Profiles and permission sets are collections of settings and permissions that give users access to various tools and functions. The settings and permissions in permission sets are also found in profiles, but permission sets extend users’ functional access without changing their profiles. This means that permission sets are almost identical to a profile, but you can assign them to specific users.

Let’s say you want two users to have API access, but they’re part of a profile that the entire sales department is using. In that case, you could create a permission set and assign it to those specific users. That way, the API access restrictions stay in place for everyone except these two assigned users.

Permission sets will only expand functionality. They never restrict it. Therefore, they’re only applicable for when need to open access in order for users to do or see something.

When it comes to record access, the main thing to remember is that a user can only see records if they have either profile or permission set access to the object that those records belong to.

More on Organization-Wide Defaults

Org-wide sharing defaults exactly what they sound like. They set the baseline access level for your records.

If your org-wide defaults are public read/write, then every single user in the organization will be able to view and edit a given record. Public read/write removes the need for any of the other sharing methods, because everyone is already allowed to see and edit the records. Sometimes that makes sense, sometimes it doesn’t. You know your company best.

Here’s a chart illustrating some scenarios with different org-wide defaults and profile access options.


More on the Role Hierarchy

The role hierarchy allows you to create an “otherwise-set-in-stone” structure of record access. This means that if a sharing rule or manual sharing is configured, that lets the users see the records, but otherwise, record access is based on this role hierarchy.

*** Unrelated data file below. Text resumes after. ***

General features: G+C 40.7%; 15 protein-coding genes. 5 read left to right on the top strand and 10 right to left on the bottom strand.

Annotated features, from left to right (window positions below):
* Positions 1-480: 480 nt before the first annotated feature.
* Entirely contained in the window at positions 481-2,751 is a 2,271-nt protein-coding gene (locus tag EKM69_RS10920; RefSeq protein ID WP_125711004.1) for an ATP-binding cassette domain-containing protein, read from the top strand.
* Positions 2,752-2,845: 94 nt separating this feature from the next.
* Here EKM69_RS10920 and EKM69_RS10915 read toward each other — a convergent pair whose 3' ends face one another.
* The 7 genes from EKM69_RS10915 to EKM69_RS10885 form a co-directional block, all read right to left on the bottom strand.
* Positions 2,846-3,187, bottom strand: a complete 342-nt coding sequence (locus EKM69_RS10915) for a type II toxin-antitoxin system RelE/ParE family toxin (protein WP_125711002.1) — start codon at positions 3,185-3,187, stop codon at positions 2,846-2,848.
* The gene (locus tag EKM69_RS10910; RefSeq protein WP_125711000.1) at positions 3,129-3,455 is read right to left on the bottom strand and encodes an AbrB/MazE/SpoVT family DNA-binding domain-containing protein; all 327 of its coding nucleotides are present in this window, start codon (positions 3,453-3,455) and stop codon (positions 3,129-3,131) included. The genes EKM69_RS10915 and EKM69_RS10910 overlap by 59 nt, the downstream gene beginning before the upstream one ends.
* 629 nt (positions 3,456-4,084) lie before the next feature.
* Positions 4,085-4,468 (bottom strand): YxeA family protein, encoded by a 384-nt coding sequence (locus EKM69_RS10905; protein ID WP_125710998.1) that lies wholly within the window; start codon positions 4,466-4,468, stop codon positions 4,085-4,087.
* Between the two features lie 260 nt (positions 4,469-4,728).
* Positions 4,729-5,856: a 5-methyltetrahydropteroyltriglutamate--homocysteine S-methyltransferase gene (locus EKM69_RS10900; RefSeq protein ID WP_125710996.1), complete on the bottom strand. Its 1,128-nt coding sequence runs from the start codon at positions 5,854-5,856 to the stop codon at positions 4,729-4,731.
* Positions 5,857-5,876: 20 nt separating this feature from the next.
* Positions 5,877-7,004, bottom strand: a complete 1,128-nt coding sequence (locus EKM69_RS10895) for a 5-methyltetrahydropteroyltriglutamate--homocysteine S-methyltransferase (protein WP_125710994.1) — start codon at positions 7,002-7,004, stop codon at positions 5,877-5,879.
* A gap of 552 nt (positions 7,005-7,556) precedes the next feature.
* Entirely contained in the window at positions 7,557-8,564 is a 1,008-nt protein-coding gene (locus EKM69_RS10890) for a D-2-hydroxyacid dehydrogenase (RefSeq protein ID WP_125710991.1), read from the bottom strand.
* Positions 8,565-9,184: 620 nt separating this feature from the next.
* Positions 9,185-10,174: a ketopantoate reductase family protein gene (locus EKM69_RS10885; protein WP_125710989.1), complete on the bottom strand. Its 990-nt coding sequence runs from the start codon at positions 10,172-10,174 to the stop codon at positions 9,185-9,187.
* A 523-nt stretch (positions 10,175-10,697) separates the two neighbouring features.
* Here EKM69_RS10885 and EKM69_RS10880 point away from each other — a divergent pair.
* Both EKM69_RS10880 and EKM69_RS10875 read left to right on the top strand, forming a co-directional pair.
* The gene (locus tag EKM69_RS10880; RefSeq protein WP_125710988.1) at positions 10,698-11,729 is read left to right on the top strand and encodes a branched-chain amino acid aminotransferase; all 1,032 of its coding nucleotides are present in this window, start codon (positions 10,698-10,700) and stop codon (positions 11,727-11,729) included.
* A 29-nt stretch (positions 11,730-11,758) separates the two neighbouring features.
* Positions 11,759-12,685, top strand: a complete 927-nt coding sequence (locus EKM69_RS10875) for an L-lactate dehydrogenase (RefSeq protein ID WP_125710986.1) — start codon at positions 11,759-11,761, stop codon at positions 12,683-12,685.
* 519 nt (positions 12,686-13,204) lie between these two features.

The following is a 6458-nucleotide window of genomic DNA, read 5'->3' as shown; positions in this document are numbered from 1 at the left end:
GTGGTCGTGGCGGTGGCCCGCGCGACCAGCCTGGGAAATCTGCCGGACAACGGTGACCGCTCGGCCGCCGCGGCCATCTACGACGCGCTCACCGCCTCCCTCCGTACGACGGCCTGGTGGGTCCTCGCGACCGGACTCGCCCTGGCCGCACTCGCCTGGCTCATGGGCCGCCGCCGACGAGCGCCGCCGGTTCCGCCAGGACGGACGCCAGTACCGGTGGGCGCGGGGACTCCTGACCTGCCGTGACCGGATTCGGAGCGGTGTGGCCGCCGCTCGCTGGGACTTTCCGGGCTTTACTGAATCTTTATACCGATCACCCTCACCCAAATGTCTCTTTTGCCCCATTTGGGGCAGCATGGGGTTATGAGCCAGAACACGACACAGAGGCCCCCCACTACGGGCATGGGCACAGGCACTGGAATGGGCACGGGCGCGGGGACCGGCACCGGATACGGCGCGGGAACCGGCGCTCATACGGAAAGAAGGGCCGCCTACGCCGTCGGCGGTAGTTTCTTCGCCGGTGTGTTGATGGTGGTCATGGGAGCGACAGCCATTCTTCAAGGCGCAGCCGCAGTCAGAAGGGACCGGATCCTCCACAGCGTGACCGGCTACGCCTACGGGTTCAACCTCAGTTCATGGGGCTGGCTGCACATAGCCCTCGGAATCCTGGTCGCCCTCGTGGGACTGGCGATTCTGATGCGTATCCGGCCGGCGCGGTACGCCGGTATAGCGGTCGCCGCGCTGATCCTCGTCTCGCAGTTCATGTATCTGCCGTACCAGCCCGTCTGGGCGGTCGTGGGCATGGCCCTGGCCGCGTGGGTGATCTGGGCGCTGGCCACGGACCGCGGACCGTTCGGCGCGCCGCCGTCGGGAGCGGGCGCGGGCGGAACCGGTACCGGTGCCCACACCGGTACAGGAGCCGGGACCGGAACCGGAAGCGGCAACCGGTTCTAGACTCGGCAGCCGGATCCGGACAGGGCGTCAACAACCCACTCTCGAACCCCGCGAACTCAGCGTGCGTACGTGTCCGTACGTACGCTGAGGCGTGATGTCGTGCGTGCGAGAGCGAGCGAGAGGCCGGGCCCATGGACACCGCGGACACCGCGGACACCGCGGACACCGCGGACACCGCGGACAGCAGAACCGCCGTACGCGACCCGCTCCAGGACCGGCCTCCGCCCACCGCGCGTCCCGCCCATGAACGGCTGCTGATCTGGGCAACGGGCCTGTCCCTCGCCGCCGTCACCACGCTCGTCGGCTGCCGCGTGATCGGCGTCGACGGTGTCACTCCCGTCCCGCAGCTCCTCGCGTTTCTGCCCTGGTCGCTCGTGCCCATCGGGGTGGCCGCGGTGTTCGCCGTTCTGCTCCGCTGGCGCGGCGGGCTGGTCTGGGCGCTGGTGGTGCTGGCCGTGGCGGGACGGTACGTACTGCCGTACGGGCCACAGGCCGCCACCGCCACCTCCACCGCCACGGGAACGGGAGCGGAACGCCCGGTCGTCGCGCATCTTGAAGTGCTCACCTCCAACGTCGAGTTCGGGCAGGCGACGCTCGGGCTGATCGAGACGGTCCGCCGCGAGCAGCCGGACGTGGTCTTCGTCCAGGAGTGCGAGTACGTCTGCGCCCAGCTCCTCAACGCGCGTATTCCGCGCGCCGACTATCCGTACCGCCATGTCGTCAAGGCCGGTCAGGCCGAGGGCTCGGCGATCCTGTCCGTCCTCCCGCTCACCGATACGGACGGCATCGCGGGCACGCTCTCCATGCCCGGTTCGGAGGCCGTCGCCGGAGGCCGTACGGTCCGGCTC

In our experience as Salesforce consultants, roles are not as commonly managed as profiles. They tend to be an afterthought, mostly because a lot of companies don’t use forecasting, and so they rarely close down view access to records with org-wide sharing defaults.

We mentioned earlier that when you are above someone in the role hierarchy, you can automatically see the records they can see. That’s generally true because SFDC sets object access to Grant Access Using Hierarchies, and for standard objects you cannot change that customization. You can, however, change that setting for custom objects. So, if you are above a user in the role hierarchy, you will be able to view all your subordinates’ records unless there’s a custom object your admin specifically set to to be inaccessible. Learn more here.

More on Sharing Rules

Sharing Rules allow you to completely disregard org-wide defaults and roles hierarchy for users, roles, territories, or public groups if records meet specific criteria.

For instance, using sharing rules, you can set up an environment where Sales Rep John should not have access to opportunity records he doesn’t own unless those opportunities are specifically owned by Sales Rep Mary or unless those opportunities have an Opportunity Type of “Existing Customer – Upgrade.”

How can this be implemented? With sharing rules!

In this case, two sharing rules can be created. The first sharing rule would state that if Mary is the opportunity owner, then give read/write access for these opportunities to John. The second sharing rule would state that if an opportunity has an Opportunity Type field value of “Existing Customer – Upgrade,” also share those records with John. In all other cases, John’s access to opportunity records is based on his position in the role hierarchy.

More on Manual Sharing

Manual sharing allows for one-time sharing of a record. This method is available as a button on the record page layout (if the admin has added it to the layout). For example, if John does not have access to Beth’s opportunities, but in this one instance Beth really needs John to see one of her opportunities, Beth can use the Sharing button on the record page to share the opportunity with John.